Mary Jane says:
I know that you feel bad. I would want to get a Kindle back to the owner if I found one. Before taking it to the police, is there any way you could advertise it in your building? I get emails all the time about lost keys or lost jewelry. There are several offices in my building and the building manager will send out the notices if something is lost or found. Just a suggestions. But you don't have to worry. I believe that if the Kindle made its way back to the rightful owner, Amazon could reactivate it for them. And don't be too hard on Amazon. While it does seem to be a relatively easy thing for them to connect lost Kindles with their owners, they are such a large company and the system could very easily be open to abuse, that it would probably end up as a logistical nightmare to handle it all. Advertise it in your building and if you get no response, then take it to the police. You would have done your part.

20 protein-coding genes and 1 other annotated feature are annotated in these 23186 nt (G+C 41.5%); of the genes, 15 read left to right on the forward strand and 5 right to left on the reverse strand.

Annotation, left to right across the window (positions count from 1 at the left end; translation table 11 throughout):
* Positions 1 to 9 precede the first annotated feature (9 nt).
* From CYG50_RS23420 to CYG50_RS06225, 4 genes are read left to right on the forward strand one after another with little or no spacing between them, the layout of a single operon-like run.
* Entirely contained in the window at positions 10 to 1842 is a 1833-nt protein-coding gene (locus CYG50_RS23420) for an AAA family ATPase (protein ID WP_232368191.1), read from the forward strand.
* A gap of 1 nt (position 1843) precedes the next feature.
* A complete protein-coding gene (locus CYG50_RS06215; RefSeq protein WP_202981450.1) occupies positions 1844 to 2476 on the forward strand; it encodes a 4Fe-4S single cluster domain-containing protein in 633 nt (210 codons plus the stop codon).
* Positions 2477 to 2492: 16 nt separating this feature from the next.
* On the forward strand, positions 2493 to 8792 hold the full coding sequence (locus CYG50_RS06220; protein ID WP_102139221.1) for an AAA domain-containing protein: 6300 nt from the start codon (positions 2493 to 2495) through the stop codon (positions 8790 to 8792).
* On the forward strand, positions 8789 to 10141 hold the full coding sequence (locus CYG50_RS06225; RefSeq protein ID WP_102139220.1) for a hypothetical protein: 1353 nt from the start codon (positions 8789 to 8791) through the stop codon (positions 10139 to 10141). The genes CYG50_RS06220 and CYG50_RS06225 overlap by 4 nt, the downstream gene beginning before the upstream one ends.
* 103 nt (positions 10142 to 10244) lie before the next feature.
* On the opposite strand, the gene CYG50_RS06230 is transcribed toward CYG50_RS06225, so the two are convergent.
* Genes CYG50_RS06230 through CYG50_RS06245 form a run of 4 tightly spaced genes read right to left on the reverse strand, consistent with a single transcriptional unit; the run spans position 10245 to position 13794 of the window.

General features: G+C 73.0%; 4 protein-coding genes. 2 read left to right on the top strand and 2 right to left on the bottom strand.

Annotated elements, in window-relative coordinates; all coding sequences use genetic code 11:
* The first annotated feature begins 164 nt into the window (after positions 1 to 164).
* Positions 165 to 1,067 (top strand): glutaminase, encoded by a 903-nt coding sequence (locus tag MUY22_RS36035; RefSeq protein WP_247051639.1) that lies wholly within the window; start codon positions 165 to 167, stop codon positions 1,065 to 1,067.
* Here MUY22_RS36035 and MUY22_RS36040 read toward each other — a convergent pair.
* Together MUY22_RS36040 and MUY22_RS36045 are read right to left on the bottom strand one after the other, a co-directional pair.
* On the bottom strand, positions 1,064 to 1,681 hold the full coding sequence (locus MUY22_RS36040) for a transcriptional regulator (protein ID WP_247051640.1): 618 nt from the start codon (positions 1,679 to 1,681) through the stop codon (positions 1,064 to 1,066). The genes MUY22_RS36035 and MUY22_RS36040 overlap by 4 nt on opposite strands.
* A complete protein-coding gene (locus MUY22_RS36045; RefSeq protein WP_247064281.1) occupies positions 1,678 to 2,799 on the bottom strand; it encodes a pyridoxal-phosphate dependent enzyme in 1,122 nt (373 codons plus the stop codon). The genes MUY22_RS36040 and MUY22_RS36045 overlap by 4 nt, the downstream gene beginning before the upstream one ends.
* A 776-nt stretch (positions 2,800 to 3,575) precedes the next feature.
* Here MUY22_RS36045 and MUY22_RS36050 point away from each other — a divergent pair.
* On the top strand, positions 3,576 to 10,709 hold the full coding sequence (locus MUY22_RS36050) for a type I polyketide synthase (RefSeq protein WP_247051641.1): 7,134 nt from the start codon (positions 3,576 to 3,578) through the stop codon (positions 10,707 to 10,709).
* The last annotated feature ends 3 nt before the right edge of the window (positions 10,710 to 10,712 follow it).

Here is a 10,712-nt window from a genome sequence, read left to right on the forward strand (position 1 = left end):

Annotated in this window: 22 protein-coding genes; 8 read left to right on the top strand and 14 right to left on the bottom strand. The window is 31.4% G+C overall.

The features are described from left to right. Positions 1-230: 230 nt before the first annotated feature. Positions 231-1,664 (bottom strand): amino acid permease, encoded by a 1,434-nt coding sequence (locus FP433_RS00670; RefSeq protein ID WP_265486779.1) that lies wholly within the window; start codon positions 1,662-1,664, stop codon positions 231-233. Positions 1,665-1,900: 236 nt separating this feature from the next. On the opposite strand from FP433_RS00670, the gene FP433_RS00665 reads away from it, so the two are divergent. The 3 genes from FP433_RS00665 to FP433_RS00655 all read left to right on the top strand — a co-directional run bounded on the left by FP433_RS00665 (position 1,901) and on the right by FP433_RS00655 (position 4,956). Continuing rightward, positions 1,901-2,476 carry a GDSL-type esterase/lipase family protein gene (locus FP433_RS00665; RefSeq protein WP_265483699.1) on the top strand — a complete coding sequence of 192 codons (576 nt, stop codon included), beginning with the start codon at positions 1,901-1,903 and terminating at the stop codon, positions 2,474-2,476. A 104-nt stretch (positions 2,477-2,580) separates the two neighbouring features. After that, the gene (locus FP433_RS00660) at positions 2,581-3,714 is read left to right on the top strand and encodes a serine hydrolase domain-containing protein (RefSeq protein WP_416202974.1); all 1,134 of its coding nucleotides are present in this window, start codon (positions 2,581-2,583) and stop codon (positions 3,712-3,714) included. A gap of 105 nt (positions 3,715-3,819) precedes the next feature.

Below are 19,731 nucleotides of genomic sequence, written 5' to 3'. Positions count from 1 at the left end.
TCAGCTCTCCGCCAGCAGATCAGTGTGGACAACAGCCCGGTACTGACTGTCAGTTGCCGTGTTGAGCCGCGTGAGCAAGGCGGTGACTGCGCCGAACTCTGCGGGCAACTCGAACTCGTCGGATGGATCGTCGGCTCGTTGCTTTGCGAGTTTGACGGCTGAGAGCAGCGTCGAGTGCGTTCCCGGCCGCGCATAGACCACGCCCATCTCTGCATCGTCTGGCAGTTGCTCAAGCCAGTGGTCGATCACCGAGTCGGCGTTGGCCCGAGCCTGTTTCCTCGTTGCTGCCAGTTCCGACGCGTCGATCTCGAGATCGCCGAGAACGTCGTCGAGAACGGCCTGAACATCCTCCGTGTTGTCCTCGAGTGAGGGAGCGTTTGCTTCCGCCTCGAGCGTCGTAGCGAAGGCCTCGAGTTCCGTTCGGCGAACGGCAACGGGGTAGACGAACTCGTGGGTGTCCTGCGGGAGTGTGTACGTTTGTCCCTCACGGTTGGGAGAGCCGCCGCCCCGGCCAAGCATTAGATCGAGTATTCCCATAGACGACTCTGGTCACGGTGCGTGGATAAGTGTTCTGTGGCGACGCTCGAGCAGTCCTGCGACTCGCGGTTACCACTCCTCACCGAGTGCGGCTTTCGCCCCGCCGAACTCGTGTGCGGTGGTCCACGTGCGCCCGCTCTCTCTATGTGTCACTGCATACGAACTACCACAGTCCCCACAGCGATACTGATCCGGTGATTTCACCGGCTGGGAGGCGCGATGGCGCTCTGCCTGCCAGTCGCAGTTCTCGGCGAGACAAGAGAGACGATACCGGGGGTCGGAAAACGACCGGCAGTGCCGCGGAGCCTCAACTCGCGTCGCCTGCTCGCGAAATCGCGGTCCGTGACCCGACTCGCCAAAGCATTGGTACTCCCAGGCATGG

In reply to an earlier post on May 15, 2014 12:16:21 PM PDT
New Girl says:
Kindle is a product, Amazon is a company.

In reply to an earlier post on May 15, 2014 12:21:01 PM PDT
Beth says:
Was it password protected? If not people sometimes have information in Settings under Personalize your Kindle. (this is an e-ink. I am not sure about the Fire)

In reply to an earlier post on May 15, 2014 1:56:56 PM PDT
Lydia Rilea says:
No, it didnt have a password, unfortunately all it had within was her name.and her kindle acct email. If she'd had anything in there, Id have.called/emailed/texted whatever. As it is, its in my offices administrators hands who will turn it.in to the police, this week. Seems a shame, but not much else I could have.done. im just reallyglad I don't have.a.Kindle.

In reply to an earlier post on May 15, 2014 2:01:49 PM PDT
Just Peachy says:
I agree with Folina's example of losing a coat. A coat can cost more than a Kindle but if you leave it on the bus stop bench they you are just out of luck unless someone turns it in to lost & found and you go ask lost & found.

Do you expect every company to help recover you lost items?

In reply to an earlier post on May 15, 2014 2:09:38 PM PDT
Artist says: